Table of Contents Author Guidelines Submit a Manuscript
Journal of Sensors
Volume 2016, Article ID 6086752, 5 pages
http://dx.doi.org/10.1155/2016/6086752
Research Article

Ru-Based Thin Film Temperature Sensor for Space Environments: Microfabrication and Characterization under Total Ionizing Dose

1Department of Electronic Engineering, University of Valencia, Avenida de la Universitat, s/n, 46100 Burjassot, Spain
2INESC Microsystems and Nanotechnologies (INESC-MN) and Physics Department, Instituto Superior Técnico, Lisbon University, R. Alves Redol 9, 1000-029 Lisbon, Portugal
3International Iberian Nanotechnology Laboratory (INL), Avenida Mestre José Veiga, 4715-31 Braga, Portugal

Received 15 December 2015; Revised 29 February 2016; Accepted 21 March 2016

Academic Editor: Oleg Lupan

Copyright © 2016 S. I. Ravelo Arias et al. This is an open access article distributed under the Creative Commons Attribution License, which permits unrestricted use, distribution, and reproduction in any medium, provided the original work is properly cited.

Linked References

  1. W. Göpel, J. Hesse, and J. N. Zemel, Eds., Sensors, VCH Press, Weinheim, Germany, 1990.
  2. R. W. Willekers, F. Mathu, H. C. Meijer, and H. Postma, “Thick film thermometers with predictable R-T characteristics and very low magnetoresistance below 1 K,” Cryogenics, vol. 30, no. 4, pp. 351–355, 1990. View at Publisher · View at Google Scholar · View at Scopus
  3. I. Bat'ko, K. Flachbart, M. Somora, and D. Vanický, “Design of RuO2-based thermometers for the millikelvin temperature range,” Cryogenics, vol. 35, no. 2, pp. 105–108, 1995. View at Publisher · View at Google Scholar · View at Scopus
  4. J. Ylöstalo, P. Berglund, T. O. Niinikoski, and R. Voutilainen, “Cryogenic temperature measurement for large applications,” Cryogenics, vol. 36, no. 12, pp. 1033–1038, 1996. View at Publisher · View at Google Scholar · View at Scopus
  5. G. G. Ihas, L. Frederick, and J. P. McFarland, “Low temperature thermometry in high magnetic fields,” Journal of Low Temperature Physics, vol. 113, no. 5-6, pp. 963–968, 1998. View at Publisher · View at Google Scholar · View at Scopus
  6. R. Sahul, V. Tasovski, and T. S. Sudarshan, “Ruthenium oxide cryogenic temperature sensors,” Sensors and Actuators A: Physical, vol. 125, no. 2, pp. 358–362, 2006. View at Publisher · View at Google Scholar · View at Scopus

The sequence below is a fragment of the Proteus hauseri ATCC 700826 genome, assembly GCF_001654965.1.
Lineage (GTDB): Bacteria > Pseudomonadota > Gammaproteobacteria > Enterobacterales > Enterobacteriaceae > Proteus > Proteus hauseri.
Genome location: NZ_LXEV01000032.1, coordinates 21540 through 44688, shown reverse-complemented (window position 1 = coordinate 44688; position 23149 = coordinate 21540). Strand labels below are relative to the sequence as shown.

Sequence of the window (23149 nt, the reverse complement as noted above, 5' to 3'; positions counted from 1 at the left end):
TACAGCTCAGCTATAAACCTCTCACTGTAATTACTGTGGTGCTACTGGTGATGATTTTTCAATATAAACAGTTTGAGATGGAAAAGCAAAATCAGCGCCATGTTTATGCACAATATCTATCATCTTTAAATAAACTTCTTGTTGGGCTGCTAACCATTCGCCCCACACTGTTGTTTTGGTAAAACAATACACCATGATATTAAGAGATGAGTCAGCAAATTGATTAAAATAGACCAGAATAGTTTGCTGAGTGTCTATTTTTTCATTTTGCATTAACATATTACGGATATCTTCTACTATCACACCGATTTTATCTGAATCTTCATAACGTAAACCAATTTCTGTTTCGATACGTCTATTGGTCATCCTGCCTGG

7. S. Zhuiykov, D. O'Brien, and M. Best, “Water quality assessment by an integrated multi-sensor based on semiconductor RuO2 nanostructures,” Measurement Science and Technology, vol. 20, no. 9, Article ID 095201, 2009. View at Publisher · View at Google Scholar · View at Scopus
  8. J. S. Moreno, D. R. Muñoz, S. Cardoso, S. C. Berga, A. E. N. Antón, and P. J. P. de Freitas, “A Non-invasive thermal drift compensation technique applied to a spin-valve magnetoresistive current sensor,” Sensors, vol. 11, no. 3, pp. 2447–2458, 2011. View at Publisher · View at Google Scholar · View at Scopus
  9. R. Slatter and B. Goffin, “Magnetoresistive current sensors for high accuracy, high bandwidth current measurement in spacecraft power electronics,” in Proceedings of the European Space Power Conference, Noordwijkerhout, The Netherlands, April 2014.
  10. M. N. de Parolis and W. Pinter-Krainer, “Current and future techniques for spacecraft thermal control 1. Design drivers and current technologies,” ESA Bulletin 87, European Space Agency, Paris, France, 1996. View at Google Scholar
  11. NASA, Goes I-M Databook, DRL 101-08, Rev. 1, 1996.
  12. ESCC, “Total dose steady-state irradiation test method,” ESA-ESCC Basic specification no. 22900, issue 4, ESCC, 2010. View at Google Scholar
  13. R. Ferreira, S. Cardoso, P. P. Freitas, R. Petrova, and S. McVitie, “Influence of ion beam assisted deposition parameters on the growth of MgO and CoFeB,” Journal of Applied Physics, vol. 111, no. 7, Article ID 07C117, 2012. View at Publisher · View at Google Scholar · View at Scopus